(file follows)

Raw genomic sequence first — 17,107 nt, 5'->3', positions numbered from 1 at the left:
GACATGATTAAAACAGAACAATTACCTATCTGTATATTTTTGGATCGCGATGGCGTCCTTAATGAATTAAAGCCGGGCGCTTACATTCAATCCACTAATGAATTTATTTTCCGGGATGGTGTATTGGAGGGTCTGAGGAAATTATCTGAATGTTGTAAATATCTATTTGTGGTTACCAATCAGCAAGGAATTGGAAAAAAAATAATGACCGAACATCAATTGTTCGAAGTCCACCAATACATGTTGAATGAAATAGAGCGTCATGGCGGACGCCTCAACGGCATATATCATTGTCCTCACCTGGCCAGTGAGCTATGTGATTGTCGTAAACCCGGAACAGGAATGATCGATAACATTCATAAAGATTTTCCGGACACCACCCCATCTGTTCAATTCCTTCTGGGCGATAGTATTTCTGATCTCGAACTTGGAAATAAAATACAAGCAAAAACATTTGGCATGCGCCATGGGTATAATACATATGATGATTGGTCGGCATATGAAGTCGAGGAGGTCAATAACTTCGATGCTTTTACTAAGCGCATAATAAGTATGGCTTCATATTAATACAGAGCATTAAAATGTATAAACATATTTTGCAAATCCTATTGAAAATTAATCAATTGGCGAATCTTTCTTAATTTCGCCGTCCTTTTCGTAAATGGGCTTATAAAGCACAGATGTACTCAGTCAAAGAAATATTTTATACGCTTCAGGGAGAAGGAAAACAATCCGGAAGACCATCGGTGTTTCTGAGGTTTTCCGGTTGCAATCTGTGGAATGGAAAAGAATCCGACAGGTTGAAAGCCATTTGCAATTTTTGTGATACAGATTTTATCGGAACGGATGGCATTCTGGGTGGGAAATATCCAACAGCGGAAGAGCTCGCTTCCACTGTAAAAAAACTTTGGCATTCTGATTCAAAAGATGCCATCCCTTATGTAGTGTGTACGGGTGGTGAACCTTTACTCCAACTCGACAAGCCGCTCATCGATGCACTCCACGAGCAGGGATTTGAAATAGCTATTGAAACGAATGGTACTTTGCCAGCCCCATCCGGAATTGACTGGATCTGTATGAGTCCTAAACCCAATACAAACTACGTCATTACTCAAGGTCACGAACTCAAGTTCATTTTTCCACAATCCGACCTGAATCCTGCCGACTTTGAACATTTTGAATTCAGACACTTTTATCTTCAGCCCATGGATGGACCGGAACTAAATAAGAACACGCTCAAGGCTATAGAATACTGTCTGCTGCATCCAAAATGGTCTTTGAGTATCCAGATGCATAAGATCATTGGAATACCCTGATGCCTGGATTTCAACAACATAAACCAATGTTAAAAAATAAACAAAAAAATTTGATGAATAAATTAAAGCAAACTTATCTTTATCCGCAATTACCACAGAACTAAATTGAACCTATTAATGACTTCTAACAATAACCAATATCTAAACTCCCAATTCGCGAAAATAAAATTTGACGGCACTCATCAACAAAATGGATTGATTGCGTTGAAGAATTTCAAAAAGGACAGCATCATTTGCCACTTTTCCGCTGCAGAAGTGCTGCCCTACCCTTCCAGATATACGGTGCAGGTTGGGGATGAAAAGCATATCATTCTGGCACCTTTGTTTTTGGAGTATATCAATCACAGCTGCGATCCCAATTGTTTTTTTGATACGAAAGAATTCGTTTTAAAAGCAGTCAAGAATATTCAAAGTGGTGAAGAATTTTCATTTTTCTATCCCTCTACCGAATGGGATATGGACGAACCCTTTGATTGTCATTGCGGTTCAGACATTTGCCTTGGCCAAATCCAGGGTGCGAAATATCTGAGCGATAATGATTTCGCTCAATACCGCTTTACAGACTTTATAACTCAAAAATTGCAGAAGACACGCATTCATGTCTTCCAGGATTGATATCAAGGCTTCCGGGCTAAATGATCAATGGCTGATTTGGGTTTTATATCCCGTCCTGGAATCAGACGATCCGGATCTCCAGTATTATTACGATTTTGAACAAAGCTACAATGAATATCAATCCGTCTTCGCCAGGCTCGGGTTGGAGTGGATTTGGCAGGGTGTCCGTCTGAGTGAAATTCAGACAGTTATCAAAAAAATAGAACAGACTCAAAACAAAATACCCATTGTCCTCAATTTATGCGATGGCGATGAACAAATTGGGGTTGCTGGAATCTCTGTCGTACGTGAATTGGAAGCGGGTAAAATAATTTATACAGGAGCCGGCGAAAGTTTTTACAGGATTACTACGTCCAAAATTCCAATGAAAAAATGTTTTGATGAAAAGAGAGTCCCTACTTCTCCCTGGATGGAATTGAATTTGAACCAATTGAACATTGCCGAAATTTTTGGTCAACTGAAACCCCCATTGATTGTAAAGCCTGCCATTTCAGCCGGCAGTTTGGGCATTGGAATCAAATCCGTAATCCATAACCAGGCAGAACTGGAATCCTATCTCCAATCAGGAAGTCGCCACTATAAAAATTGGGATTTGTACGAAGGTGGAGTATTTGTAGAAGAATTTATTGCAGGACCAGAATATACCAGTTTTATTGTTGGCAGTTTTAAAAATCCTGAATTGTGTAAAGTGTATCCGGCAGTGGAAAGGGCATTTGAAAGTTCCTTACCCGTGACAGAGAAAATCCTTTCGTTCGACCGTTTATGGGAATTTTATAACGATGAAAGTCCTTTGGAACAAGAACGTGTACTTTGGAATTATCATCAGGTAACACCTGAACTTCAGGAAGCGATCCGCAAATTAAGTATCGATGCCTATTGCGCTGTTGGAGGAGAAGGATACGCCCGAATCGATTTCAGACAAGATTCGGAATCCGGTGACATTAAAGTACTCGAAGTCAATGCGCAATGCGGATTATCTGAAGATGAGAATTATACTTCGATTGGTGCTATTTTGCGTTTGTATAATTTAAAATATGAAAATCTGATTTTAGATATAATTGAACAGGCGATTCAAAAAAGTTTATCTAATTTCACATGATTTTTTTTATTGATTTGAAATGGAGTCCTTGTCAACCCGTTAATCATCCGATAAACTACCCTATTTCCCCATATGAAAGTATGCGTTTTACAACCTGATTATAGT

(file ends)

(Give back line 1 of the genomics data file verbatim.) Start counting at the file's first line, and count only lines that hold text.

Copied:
Raw genomic sequence first — 17,107 nt, 5'->3', positions numbered from 1 at the left: